The researchers used the assessment of function and survival (CAFS) score, which adjusts the ALSFRS-R score against mortality, to see whether functional benefits translated into improved survival.

The score “favored ropinirole” in the open-extension period and the entire treatment period but not in the double-blind period.

Trial period Between-group difference in median CAFS scores
Double-blind 4.0 (6 – 10)
Open-label extension 6.0 (5 – 9)
Entire treatment period 9.0 (1 – 12)


Disease progression events occurred in 7 of 7 (100%) participants in the placebo group and 7 of 13 (54%) in the ropinirole group, “suggesting a 2-fold decrease in disease progression” in the treatment group.

The ropinirole group experienced an additional 27.9 weeks of disease progression–free survival, compared to the placebo group.

“No participant discontinued treatment because of adverse experiences in either treatment group,” the authors report.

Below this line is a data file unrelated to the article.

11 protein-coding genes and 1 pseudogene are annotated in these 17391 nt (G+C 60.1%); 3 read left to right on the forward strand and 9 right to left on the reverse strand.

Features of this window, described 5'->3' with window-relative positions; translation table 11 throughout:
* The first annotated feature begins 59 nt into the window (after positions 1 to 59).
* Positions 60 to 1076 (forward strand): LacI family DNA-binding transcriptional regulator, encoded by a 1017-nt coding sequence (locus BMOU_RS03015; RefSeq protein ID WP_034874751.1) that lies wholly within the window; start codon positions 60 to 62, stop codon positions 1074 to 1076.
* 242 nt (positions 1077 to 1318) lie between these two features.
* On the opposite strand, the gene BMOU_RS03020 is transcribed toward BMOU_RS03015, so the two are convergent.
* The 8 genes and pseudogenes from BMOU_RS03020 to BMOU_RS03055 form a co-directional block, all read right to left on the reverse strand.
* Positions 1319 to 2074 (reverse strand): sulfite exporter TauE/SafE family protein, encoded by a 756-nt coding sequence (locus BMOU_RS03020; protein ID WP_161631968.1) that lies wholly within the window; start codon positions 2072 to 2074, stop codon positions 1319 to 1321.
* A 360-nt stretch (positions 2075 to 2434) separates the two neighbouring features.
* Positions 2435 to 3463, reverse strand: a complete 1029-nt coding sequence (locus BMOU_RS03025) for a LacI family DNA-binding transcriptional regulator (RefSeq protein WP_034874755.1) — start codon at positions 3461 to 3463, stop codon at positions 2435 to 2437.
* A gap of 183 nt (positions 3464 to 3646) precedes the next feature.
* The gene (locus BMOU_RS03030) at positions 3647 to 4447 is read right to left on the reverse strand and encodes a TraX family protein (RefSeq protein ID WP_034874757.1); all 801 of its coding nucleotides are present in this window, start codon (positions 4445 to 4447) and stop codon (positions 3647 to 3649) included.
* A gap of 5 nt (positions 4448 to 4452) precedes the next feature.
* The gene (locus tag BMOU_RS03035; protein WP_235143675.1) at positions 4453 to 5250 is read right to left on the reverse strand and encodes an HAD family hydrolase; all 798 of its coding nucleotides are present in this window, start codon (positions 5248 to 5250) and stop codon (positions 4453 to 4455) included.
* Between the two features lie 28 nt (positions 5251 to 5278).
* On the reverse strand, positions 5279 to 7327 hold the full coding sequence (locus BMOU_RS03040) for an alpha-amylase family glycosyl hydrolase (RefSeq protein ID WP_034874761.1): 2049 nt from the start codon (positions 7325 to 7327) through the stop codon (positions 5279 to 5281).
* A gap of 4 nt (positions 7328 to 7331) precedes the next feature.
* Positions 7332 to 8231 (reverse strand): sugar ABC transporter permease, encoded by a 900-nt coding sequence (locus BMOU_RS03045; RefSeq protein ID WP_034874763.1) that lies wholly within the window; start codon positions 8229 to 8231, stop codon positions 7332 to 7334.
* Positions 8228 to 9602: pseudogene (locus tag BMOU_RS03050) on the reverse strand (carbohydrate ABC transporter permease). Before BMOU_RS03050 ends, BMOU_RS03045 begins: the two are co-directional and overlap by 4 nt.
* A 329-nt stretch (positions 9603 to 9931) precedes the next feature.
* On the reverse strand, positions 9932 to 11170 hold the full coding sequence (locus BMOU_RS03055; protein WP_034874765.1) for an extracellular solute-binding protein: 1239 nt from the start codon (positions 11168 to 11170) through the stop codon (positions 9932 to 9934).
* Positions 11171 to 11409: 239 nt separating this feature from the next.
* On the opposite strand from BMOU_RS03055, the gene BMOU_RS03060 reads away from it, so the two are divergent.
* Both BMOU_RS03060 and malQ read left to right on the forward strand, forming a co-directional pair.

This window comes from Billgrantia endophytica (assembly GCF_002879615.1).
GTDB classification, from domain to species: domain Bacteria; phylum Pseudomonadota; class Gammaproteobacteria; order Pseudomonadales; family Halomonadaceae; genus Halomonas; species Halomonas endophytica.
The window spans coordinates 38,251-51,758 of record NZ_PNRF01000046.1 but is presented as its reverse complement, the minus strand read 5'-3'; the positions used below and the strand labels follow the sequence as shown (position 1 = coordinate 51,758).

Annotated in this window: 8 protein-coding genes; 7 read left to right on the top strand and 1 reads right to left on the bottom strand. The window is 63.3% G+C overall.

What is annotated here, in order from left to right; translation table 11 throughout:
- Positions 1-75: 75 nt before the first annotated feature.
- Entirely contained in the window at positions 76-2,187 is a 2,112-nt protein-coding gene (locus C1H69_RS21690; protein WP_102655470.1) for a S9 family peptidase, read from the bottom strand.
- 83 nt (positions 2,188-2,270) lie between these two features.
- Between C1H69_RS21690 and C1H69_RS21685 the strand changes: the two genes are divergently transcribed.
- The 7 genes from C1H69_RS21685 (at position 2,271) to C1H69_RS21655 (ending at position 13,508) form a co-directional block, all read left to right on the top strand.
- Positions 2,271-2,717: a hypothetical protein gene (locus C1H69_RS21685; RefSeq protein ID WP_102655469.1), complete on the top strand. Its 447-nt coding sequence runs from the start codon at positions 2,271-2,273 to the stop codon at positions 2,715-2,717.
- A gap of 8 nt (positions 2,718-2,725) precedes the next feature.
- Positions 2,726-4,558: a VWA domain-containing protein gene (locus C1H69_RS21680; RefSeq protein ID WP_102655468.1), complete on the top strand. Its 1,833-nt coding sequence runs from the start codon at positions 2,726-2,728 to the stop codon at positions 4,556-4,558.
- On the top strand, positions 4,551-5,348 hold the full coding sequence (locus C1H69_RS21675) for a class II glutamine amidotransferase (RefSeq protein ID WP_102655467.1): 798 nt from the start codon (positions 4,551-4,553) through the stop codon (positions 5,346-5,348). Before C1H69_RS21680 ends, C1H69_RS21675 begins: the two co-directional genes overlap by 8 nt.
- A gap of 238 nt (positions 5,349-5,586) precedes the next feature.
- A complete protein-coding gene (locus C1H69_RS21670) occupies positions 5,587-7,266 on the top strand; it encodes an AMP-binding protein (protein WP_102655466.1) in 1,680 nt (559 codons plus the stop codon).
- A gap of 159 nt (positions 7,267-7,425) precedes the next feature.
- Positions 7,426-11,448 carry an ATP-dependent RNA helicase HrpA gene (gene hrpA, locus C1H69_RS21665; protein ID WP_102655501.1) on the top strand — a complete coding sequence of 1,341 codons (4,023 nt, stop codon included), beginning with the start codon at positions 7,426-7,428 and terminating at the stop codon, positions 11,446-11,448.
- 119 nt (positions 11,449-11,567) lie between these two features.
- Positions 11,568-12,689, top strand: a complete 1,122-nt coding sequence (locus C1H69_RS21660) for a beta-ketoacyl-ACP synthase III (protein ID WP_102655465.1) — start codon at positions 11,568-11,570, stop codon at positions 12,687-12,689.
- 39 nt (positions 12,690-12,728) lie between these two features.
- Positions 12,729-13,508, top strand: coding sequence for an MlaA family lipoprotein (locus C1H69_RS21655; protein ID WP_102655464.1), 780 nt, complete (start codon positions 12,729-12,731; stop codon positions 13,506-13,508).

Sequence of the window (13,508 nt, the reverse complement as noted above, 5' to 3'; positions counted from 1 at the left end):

The analysis of iPSC-derived motor neurons from participants showed dopamine D2 receptor expression, as well as the potential involvement of the cholesterol pathway SREBP2 in the therapeutic effects of ropinirole. Lipid peroxide was also identified as a good “surrogate clinical marker to assess disease progression and drug efficacy.”

“We found a very striking correlation between a patient’s clinical response and the response of their motor neurons in vitro,” said Morimoto. “Patients whose motor neurons responded robustly to ropinirole in vitro had a much slower clinical disease progression with ropinirole treatment, while suboptimal responders showed much more rapid disease progression, despite taking ropinirole.”

Limitations include “small sample sizes and high attrition rates in the open-label extension period,” so “further validation” is required, the authors state.

Significant Flaws

Commenting for Medscape Medical News, Carmel Armon, MD, MHS, professor of neurology, Loma Linda University School of Medicine, California, said the study “falls short of being a credible 1/2a clinical trial.”